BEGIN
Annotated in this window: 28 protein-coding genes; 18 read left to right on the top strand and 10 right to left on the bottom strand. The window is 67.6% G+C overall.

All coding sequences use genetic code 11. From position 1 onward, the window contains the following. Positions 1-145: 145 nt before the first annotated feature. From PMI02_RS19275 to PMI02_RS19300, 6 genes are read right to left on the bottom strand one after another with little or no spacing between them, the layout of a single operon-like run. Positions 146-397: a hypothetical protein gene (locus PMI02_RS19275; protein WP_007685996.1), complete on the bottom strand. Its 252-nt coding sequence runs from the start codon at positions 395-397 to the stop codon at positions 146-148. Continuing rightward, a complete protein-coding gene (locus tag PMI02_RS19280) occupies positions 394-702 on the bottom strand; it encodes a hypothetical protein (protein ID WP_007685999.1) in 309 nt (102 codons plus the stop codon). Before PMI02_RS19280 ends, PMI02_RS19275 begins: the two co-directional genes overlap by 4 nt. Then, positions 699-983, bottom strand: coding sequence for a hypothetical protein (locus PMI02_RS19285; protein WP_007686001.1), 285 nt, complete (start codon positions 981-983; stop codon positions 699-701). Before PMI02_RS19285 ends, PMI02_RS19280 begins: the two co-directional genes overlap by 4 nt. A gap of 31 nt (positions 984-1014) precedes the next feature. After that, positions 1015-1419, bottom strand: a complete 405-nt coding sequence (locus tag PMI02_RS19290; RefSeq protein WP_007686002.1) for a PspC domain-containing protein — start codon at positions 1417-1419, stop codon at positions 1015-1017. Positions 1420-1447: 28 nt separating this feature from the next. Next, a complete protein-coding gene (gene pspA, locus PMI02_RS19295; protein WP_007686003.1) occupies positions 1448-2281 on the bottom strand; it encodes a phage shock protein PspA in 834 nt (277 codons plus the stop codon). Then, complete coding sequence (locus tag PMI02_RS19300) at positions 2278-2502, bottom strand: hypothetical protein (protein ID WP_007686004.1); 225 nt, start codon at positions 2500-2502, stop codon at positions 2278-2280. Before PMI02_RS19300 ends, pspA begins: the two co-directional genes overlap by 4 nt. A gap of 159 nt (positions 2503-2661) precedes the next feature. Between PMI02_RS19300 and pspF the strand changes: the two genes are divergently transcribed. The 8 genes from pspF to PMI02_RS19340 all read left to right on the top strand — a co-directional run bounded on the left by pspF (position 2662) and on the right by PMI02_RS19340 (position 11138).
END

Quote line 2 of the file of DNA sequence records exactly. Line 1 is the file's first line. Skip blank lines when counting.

All coding sequences use genetic code 11. From position 1 onward, the window contains the following. Positions 1-145: 145 nt before the first annotated feature. From PMI02_RS19275 to PMI02_RS19300, 6 genes are read right to left on the bottom strand one after another with little or no spacing between them, the layout of a single operon-like run. Positions 146-397: a hypothetical protein gene (locus PMI02_RS19275; protein WP_007685996.1), complete on the bottom strand. Its 252-nt coding sequence runs from the start codon at positions 395-397 to the stop codon at positions 146-148. Continuing rightward, a complete protein-coding gene (locus tag PMI02_RS19280) occupies positions 394-702 on the bottom strand; it encodes a hypothetical protein (protein ID WP_007685999.1) in 309 nt (102 codons plus the stop codon). Before PMI02_RS19280 ends, PMI02_RS19275 begins: the two co-directional genes overlap by 4 nt. Then, positions 699-983, bottom strand: coding sequence for a hypothetical protein (locus PMI02_RS19285; protein WP_007686001.1), 285 nt, complete (start codon positions 981-983; stop codon positions 699-701). Before PMI02_RS19285 ends, PMI02_RS19280 begins: the two co-directional genes overlap by 4 nt. A gap of 31 nt (positions 984-1014) precedes the next feature. After that, positions 1015-1419, bottom strand: a complete 405-nt coding sequence (locus tag PMI02_RS19290; RefSeq protein WP_007686002.1) for a PspC domain-containing protein — start codon at positions 1417-1419, stop codon at positions 1015-1017. Positions 1420-1447: 28 nt separating this feature from the next. Next, a complete protein-coding gene (gene pspA, locus PMI02_RS19295; protein WP_007686003.1) occupies positions 1448-2281 on the bottom strand; it encodes a phage shock protein PspA in 834 nt (277 codons plus the stop codon). Then, complete coding sequence (locus tag PMI02_RS19300) at positions 2278-2502, bottom strand: hypothetical protein (protein ID WP_007686004.1); 225 nt, start codon at positions 2500-2502, stop codon at positions 2278-2280. Before PMI02_RS19300 ends, pspA begins: the two co-directional genes overlap by 4 nt. A gap of 159 nt (positions 2503-2661) precedes the next feature. Between PMI02_RS19300 and pspF the strand changes: the two genes are divergently transcribed. The 8 genes from pspF to PMI02_RS19340 all read left to right on the top strand — a co-directional run bounded on the left by pspF (position 2662) and on the right by PMI02_RS19340 (position 11138).